by Forrest Maddux Blackbourn
As Shelby’s four-inch heels click rhythmically on the hardwood
Floor, the afternoon wind tosses the autumn leaves about the
Earth of Carolina. Upon hearing the resounding
Bell, Shelby reaches into the oven to take out the golden-brown
Cornbread. She stirs the green beans that simmer on the stove and
Enjoys the drifting aromas of a meal that she prepares in the
Deep South. As Thomas’s frail body enters, his eyes whimper out of
Despair. Tom Cries, “The doctors said that she was
Mary Claire has been dead for three days.
Shelby was fourteen, and she listened to the Beatles’ new single “Penny Lane”
On the chestnut and metal-horned record player as she gazed into her mirror.
She gasped as her reflection inquired as to why her face could be so overgrown
With acne while her figure remained so simple. Shelby returned to her bed,
And she firmly grasped her copy of “The Raven” by Edgar Allan Poe. As her eyes
Meandered about the room, Shelby noticed that her older sister Mary Claire had painted her
Full and lush lips strawberry red. As Shelby read, Thomas came rapping on the
Chamber door. Mary Claire instinctively giggled and descended to meet him. Shelby glanced out the window and saw them drive off, and she applied Mary Claire’s lipstick to her own
As Shelby glides across the floor to the living room, her dead sister’s husband informs her that
He’s ready to go to the funeral home. “I’m almost ready Tom,” Shelby replies. “Let me smoke
A cigarette before we leave.” He looks up from the Book of Common Prayer and says to her,
“Shelby, I’ve asked you a million times to call me Thomas. My wife always called me
Thomas,” but she closes the door before he can finish saying his name.
Shelby peers into the ashtray on the back porch, and she notices that her sister’s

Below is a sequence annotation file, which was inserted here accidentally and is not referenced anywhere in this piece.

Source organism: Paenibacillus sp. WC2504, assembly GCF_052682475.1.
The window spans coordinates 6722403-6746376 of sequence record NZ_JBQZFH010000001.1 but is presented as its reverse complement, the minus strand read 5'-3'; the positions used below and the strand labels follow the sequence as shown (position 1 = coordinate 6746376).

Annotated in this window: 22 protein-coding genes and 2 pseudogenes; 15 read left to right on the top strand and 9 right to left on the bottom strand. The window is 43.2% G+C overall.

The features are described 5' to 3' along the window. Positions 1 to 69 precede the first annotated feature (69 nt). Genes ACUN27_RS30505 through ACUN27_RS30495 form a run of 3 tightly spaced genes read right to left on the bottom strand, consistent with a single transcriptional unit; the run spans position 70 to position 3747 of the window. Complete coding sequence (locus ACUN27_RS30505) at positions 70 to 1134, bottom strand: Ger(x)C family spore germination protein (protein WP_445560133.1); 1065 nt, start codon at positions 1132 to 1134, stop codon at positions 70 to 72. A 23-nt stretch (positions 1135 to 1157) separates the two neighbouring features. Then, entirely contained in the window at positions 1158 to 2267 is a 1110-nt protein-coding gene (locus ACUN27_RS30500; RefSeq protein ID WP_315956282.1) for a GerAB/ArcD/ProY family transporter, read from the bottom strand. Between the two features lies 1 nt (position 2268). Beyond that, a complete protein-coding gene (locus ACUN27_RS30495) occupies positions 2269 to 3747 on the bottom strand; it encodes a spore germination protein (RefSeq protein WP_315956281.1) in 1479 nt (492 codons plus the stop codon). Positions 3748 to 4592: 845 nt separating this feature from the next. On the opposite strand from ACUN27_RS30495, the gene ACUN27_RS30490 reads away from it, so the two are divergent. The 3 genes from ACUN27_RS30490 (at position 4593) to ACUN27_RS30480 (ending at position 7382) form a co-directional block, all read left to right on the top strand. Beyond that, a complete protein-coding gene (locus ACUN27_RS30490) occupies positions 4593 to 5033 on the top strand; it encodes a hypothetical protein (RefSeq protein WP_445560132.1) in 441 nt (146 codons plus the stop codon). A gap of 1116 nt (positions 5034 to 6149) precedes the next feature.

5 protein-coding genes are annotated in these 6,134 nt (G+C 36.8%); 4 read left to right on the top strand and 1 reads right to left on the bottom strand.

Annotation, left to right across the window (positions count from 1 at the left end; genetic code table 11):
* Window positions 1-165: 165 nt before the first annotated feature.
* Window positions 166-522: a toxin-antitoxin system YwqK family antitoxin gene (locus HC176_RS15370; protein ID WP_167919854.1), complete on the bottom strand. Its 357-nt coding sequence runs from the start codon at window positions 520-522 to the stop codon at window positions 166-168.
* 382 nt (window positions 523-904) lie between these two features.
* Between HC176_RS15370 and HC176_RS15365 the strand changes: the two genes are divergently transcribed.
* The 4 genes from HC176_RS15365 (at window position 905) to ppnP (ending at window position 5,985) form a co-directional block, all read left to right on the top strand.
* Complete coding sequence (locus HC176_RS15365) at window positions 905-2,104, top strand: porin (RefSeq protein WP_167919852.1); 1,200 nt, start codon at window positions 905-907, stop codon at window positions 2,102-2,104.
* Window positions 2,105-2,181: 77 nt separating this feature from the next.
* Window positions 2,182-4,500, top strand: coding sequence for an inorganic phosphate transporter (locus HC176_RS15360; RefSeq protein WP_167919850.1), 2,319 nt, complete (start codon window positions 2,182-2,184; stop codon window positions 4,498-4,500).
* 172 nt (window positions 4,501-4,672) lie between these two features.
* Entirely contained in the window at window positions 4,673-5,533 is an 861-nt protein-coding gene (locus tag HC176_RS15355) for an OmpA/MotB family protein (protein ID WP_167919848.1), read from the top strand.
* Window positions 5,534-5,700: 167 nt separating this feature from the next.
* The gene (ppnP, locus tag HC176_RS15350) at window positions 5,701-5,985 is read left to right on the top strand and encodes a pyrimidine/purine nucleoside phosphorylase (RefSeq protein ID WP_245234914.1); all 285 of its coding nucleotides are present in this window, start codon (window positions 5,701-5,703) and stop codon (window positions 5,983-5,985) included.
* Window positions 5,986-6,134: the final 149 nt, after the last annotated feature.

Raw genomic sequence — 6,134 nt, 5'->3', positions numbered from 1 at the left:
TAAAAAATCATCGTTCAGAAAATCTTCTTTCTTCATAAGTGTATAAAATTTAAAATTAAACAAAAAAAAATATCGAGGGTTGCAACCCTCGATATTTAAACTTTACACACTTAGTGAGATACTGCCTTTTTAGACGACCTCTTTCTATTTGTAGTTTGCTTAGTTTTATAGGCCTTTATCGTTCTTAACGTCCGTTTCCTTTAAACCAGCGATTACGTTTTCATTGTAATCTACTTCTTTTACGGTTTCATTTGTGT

Filters have red lipstick marks on them.
The ashes paint her fingers when she picks up the Waterford Crystal ashtray with both hands.
While she descends the steps from the back porch, one of her heels gets caught between
Two of the slats. She continues barefoot until the leaves crackle below her
And her toes connect with the red earth.
Shelby pulls her black skirt so far up her thighs
That she can see her slip as she drops to her knees.
She parts the leaves and digs a shallow
Grave for the ashtray.
She reaches into her purse and soils
A tube of her dead sister’s lipstick with
Ashes and red earth.
She paints her lips strawberry red and lights a cigarette.
Shelby gazes upon the rustling autumn leaves, and
As the billowing smoke parts her
Lips, she smiles and says, “My dear Tom.
You will always be Tom.”
Forrest Maddux Blackbourn is a Ph.D. Candidate in Romance Languages at The University of Alabama and a lecturer of Spanish at Mississippi State University. His critical, creative and journalistic works have been published in The Coastal Review, Vision 2011: Paying It Forward, Town and Gown Magazine, and Divergencias: Revista de estudios lingüísticos y literarios.